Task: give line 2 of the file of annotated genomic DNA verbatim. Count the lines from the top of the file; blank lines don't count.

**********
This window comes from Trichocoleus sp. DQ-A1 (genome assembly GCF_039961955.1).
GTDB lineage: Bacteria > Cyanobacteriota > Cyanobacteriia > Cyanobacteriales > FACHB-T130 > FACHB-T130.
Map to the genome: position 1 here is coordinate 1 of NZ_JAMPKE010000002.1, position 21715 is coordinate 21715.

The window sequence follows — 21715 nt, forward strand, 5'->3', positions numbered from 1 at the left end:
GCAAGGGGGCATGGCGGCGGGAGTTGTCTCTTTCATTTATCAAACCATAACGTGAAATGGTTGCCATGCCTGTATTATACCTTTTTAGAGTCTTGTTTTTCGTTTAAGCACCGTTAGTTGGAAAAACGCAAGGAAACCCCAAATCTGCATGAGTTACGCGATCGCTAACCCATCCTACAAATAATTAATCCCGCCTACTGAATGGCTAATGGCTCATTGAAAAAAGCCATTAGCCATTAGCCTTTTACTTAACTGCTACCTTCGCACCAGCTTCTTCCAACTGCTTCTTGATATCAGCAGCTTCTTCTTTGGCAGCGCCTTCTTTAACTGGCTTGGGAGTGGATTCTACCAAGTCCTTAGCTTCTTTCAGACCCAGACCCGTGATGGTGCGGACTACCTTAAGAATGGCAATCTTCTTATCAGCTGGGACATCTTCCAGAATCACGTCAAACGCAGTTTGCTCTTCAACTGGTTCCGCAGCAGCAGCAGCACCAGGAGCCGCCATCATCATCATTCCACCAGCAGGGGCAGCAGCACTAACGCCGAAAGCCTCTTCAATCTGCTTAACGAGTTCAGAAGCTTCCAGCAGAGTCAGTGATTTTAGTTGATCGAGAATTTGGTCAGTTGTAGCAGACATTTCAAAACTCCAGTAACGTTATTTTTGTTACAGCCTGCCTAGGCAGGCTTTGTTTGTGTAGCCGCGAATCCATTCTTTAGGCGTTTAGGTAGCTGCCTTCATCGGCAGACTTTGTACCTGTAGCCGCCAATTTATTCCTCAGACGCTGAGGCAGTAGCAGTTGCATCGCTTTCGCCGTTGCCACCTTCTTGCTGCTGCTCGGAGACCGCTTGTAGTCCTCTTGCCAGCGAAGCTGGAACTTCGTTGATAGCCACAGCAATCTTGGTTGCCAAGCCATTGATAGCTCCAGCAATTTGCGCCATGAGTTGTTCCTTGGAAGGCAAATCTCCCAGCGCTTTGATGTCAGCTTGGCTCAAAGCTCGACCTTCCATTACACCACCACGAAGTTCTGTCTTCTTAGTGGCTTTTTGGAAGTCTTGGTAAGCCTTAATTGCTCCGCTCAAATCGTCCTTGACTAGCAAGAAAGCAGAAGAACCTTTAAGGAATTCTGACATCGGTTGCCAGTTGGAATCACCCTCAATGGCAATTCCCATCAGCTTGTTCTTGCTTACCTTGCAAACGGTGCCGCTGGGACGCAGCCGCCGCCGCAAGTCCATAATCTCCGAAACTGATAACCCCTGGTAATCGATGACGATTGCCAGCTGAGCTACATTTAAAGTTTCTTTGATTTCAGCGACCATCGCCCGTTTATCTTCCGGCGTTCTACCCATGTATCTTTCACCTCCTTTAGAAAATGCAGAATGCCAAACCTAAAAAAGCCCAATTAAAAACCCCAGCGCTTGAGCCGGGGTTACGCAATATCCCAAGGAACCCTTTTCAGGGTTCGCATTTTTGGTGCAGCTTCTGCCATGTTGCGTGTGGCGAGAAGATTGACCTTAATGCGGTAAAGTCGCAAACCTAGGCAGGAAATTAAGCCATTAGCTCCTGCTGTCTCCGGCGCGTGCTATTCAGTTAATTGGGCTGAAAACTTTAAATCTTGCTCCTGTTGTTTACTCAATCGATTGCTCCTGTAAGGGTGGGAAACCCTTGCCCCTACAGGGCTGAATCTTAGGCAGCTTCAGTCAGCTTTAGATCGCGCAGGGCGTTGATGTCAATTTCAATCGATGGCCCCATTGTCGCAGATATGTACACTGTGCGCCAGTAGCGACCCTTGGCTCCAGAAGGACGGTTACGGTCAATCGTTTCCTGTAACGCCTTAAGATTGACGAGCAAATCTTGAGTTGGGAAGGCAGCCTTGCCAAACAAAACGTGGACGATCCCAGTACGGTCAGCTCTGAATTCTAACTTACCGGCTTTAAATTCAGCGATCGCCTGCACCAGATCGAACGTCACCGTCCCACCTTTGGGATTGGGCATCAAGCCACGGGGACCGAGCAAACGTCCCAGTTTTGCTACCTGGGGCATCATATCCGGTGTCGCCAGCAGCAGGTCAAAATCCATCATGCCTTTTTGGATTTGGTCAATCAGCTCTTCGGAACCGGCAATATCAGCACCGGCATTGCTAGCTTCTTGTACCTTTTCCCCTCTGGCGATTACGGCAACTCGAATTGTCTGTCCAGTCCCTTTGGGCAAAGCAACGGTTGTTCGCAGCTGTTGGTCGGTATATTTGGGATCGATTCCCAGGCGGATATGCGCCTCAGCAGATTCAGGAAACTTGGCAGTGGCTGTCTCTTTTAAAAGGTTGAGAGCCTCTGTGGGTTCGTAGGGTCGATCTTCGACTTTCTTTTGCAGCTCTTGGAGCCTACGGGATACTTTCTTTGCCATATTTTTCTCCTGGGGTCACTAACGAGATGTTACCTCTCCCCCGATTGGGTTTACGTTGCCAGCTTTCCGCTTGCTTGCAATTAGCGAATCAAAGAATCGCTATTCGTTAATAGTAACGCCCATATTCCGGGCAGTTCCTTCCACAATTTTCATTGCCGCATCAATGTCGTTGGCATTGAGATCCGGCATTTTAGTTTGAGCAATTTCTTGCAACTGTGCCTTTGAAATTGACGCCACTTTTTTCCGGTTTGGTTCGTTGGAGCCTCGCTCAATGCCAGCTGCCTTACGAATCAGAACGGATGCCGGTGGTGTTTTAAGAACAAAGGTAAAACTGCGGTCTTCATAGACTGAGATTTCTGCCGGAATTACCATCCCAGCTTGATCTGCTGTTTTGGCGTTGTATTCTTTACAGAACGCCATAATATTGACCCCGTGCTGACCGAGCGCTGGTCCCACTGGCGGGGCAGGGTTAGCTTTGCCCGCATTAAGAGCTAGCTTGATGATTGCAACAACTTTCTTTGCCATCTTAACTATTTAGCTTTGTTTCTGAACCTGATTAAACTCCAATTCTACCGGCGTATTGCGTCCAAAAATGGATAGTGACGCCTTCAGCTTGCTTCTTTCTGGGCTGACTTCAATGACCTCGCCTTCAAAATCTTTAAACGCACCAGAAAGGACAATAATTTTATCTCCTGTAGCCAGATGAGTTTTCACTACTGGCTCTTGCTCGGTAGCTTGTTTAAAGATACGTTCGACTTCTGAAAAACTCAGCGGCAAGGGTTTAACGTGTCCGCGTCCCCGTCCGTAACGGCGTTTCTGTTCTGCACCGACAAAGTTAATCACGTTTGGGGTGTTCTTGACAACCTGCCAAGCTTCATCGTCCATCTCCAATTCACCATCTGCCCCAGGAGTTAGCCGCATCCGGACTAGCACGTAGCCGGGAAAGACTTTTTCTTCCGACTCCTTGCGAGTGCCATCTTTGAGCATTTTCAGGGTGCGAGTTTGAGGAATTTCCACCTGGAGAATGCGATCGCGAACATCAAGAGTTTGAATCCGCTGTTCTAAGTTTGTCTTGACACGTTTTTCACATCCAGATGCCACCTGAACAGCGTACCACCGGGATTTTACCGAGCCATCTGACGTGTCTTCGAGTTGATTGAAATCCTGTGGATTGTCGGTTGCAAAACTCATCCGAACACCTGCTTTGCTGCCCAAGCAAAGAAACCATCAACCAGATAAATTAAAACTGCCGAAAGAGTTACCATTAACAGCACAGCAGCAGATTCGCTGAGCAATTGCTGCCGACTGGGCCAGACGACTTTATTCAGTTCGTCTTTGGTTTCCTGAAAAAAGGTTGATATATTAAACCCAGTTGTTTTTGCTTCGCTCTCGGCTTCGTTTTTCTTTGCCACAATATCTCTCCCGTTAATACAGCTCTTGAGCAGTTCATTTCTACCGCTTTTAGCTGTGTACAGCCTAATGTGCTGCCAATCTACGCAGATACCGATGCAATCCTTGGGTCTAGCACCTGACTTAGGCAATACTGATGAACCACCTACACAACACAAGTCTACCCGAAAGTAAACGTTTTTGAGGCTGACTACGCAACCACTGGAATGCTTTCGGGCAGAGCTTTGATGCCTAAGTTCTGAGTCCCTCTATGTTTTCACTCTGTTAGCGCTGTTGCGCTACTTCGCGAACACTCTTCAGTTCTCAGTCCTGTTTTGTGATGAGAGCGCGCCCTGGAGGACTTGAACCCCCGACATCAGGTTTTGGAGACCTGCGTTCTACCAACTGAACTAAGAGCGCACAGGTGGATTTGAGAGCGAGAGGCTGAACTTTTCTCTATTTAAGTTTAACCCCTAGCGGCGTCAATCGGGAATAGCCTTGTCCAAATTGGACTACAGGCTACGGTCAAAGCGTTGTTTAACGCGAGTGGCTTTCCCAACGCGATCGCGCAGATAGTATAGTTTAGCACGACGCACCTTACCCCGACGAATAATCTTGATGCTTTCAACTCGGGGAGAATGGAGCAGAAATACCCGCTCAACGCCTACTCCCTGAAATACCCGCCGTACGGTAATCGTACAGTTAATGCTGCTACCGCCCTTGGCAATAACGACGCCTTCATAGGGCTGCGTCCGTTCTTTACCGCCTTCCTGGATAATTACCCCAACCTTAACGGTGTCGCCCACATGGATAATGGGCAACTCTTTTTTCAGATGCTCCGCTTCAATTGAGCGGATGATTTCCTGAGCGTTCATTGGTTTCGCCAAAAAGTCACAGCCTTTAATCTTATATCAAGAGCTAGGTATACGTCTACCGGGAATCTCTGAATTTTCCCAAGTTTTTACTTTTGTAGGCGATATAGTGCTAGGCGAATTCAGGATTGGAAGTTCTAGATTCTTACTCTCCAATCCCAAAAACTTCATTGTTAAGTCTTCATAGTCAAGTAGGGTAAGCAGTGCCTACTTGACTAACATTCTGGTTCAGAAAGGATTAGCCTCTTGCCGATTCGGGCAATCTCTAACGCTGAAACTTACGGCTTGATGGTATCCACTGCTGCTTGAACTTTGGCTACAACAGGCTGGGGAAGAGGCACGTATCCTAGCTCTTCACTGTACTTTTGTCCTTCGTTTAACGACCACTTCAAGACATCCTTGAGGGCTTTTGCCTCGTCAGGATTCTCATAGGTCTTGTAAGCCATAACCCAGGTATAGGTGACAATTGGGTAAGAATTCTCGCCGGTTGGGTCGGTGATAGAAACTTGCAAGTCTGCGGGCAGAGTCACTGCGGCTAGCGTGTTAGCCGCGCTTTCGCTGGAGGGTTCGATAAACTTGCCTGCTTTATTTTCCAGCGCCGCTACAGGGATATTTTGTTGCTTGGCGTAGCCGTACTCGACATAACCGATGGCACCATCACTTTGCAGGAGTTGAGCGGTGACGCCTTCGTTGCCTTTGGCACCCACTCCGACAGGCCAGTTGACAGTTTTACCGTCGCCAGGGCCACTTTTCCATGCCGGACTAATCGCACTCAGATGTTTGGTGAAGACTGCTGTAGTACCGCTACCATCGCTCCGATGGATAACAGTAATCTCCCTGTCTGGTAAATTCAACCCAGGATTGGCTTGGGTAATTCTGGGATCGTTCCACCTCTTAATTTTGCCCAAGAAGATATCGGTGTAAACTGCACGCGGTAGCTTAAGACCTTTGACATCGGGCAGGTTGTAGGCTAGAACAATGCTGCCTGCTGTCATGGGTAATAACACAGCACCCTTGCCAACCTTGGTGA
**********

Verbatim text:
GTDB lineage: Bacteria > Cyanobacteriota > Cyanobacteriia > Cyanobacteriales > FACHB-T130 > FACHB-T130.